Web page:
S Korea celebrates traditional coming-of-age day

16:04, May 16, 2011      

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A group of students wearing traditional Korean costumes attend a coming-of-age ceremony at a university in Seoul, capital of South Korea on May 16, 2011. (Xinhua/Park Jin Hee)

A traditional coming-of-age ceremony was held in central Seoul on Monday to celebrate young people turning 20 and to raise their awareness about roles and responsibilities that come with being an adult.

A number of young men and women dressed in Hanbok, South Korean traditional clothes, gathered in Namsangol Hanok Village to mark the country's coming-of-age day that annually falls on Monday of the third week of May.

Among the participants were foreigners staying in South Korea, enjoying the opportunity to embrace the transition into adulthood in the country's traditional way.

The participating young people expressed mixed feelings about entering adulthood. "I think I have to behave more responsibly as an adult and I'm excited and nervous at the same time because it feels like the beginning of a new life," said 19-year-old Lee Hyuk- jae.

To mark a child's passage into adulthood, the young men had their hair coiffed into a topknot and wore a cylindrical hat woven from horsehair known as a "gat." Meanwhile, the young women put up their hair in a bun, fastened with a "binyeo," an ornamental hairpin, and put on a "jjokduri," a ceremonial cap.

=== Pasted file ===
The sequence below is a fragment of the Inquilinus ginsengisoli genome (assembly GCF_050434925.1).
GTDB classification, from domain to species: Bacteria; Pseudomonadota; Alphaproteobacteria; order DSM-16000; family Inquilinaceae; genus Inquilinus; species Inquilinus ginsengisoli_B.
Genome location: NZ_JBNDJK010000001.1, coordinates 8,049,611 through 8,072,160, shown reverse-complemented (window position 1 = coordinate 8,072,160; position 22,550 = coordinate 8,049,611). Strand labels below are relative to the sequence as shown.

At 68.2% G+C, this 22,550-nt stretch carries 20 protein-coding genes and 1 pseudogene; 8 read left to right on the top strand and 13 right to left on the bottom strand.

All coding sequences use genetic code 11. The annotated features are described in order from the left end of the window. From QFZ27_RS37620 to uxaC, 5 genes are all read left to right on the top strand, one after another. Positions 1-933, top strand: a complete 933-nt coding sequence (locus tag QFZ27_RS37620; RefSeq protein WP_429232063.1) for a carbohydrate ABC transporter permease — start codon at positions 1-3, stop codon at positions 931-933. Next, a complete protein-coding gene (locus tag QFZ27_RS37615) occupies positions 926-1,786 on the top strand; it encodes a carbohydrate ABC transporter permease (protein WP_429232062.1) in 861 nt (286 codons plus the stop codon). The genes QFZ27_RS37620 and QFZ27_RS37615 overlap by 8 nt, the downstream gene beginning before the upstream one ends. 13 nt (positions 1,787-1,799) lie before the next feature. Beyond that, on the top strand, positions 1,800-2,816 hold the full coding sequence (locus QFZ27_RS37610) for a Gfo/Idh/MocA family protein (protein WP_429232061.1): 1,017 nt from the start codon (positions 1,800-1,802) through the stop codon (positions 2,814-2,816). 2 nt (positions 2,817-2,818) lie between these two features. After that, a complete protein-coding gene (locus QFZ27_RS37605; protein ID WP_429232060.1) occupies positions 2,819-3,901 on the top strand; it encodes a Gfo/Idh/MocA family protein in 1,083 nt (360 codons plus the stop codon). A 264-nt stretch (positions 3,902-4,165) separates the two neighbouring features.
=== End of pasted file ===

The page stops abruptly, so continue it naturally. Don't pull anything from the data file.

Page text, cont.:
Then, the young people bowed to all the guests out of gratitude, and had their first drink of alcohol, which was replaced with tea, accepting the transition into adulthood.

At the end of the ceremony, the young people visited ancestral shrines to inform the heaven of being a responsible member of society.

The participating young people took the traditional ceremony meaningful when nowadays it has become more common for 20-year- olds to receive roses and presents from families and friends on this special day.

"I learned how to behave well as an adult, including ways to salute properly and dress appropriately, and it helps me have more responsibilities," said 20-year-old Sul Hee-won.

Source: Xinhua


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(Editor:王千原雪)

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